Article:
St. James was supposed to be part of a four-game, eight-team “Battle of New Orleans” Spring Game event at Tulane on Saturday.
Because of conflicting events including numerous graduations at Tulane, parking was among several concerns so the event was moved at short notice.
The venue was moved to St. James. Play began at noon, with the Wildcats being featured in the finale at 6 p.m. against McMain.
St. James won it’s game 28-0 but more than the result, a new event for concluding spring practice might be on the horizon.
“If the people want to come back, we have plenty of jambalaya. That’s the bribe – I’ll give you some jambalaya. We have some of the best jambalaya in the world. We put that on the table and that was enough to seal the deal,” St. James coach Robert Valdez said.
The idea, said Valdez, was to make the event a showcase.
“We want to get these kids recruited,” the St. James coach said. “When you do it like this and you get eight teams in one location, it helps recruiting and identifying kids.
“Schools with facilities like this can invite people in and make it a one-stop shop. I think had maybe 25 or more college coaches here evaluating and assessing.”
The St. James defense set up three scores for the Wildcats’ offense in the first half of the game that featured two, 30-minute running-clock halves.
St. James led 21-0 at halftime after scoring on drives of 30, 30 and 43 yards – all set up by McMain turnovers. The entire first half was played on the Wildcats’ side of the field.
“Their scheme lent itself to our (defensive) talent. They were kind of spread and good thing that we have is we can run. I’m just pleased with that,” said Valdez.
The Mustangs turned the ball over three plays into the game when Deandre Keller’s sack of McMain quarterback Christopher Armstrong led to a fumble that was recovered by Savion Jones at the 30-yard line.
Three plays later, St. James led 7-0 on a 26-yard pass from quarterback Shamar Smith to receiver Shazz Preston.
Midway in the opening half, Keshawn Coleman returned an interception 29 yards into the end zone. Turnovers were unable to be advanced in the game, so the Wildcats took possession at the point of the interception.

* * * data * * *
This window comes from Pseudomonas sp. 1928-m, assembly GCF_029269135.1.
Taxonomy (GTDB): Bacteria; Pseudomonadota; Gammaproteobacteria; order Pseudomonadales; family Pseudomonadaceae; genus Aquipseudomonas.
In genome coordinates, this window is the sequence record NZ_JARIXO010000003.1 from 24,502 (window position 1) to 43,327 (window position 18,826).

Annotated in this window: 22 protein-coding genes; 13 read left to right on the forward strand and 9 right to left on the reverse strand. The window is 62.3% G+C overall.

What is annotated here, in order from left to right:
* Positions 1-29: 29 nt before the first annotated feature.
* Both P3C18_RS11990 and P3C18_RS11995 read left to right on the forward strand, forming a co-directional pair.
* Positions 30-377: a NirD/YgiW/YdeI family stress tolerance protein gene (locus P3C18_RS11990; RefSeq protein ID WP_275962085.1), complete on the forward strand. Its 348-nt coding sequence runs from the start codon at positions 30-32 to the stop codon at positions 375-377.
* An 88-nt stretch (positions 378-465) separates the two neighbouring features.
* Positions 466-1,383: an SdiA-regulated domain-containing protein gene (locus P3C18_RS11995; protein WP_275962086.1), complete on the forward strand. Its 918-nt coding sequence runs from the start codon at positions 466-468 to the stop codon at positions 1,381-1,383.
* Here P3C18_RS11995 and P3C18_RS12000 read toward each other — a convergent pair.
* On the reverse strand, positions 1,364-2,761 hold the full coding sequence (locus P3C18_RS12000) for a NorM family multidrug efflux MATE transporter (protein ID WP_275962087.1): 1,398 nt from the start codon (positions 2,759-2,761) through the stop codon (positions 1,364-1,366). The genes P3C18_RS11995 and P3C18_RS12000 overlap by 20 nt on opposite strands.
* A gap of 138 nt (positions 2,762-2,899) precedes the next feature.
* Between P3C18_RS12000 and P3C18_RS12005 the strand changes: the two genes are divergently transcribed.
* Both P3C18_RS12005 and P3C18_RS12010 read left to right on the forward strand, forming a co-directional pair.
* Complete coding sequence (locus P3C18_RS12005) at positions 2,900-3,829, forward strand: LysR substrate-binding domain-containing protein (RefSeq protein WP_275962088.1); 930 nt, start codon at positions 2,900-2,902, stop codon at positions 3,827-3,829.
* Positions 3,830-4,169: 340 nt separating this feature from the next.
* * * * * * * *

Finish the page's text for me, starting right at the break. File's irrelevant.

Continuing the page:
Two plays later, Sean Lebeouf scored on a 3-yard run to make it 14-0 with 9:44 left in the half.
McMain turned the ball over again on its next possession, this time with Deshawn Jenkins, who will be a freshman in the fall, recovering a fumble at the McMain 43.
A 13-yard toss from quarterback Marquell Bergeron to Daniel Jupiter made it 21-0 at halftime.
St. James scored it could score in big-play fashion in the second half.
On the first play following a McMain punt that gave the Mustangs the ball at the St. James 40-yard line, Smith tossed to Kaden Williams, who raced along the sideline in front of the McMain bench all the way for the score to make it 28-0.
When the McMain offense didn’t turn the ball over, the Mustangs showed some good moments on defense. The Mustangs forced a field goal in the first half that the Wildcats missed and twice in the second half stopped St. James deep in McMain territory.
“It’s a testament to our kids; they played hard. In the past, they wouldn’t have played through that. Our kids played hard. I’m really proud of my guys,” said first-year McMain coach Shan Williams, a one-time East St. John assistant.
Both coaches said they liked the format for the game.
“It flows a lot better,” said Williams, comparing it to a controlled scrimmage. “Thirty minutes running time, we got in a lot of work. We eliminated special teams, but still, we had a lot of good work and had a chance to see kids in all kinds of situations. You get to see game situations, which you really need to see them in. You are not going to get the ball first-and-goal all the time.”
“I want to get my kids ready to play the game,” Valdez said. “I don’t like those controlled scrimmages and scripted things. Football is like life; it’s not controlled and scripted. It’s as close to as we can to playing a real game.
“It feels like a game. It’s good for our coaches to manage substitutions. It’s good for our coaches to manage all these different things.”